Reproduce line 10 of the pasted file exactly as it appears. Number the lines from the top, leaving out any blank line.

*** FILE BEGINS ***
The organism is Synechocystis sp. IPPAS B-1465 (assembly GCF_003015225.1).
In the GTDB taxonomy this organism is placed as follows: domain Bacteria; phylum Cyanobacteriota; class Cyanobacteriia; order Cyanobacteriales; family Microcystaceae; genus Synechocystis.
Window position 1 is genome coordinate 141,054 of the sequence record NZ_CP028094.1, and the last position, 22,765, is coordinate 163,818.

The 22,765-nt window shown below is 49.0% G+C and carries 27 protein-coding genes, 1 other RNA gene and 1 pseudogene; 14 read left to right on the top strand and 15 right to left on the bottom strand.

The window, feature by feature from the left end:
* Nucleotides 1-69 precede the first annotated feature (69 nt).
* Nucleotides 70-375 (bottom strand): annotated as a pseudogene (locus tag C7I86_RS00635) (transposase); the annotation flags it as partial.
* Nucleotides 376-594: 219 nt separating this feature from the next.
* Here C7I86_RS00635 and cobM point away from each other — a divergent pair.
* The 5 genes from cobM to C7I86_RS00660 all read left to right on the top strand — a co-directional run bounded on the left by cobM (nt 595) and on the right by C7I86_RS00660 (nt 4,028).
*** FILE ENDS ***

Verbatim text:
* The 5 genes from cobM to C7I86_RS00660 all read left to right on the top strand — a co-directional run bounded on the left by cobM (nt 595) and on the right by C7I86_RS00660 (nt 4,028).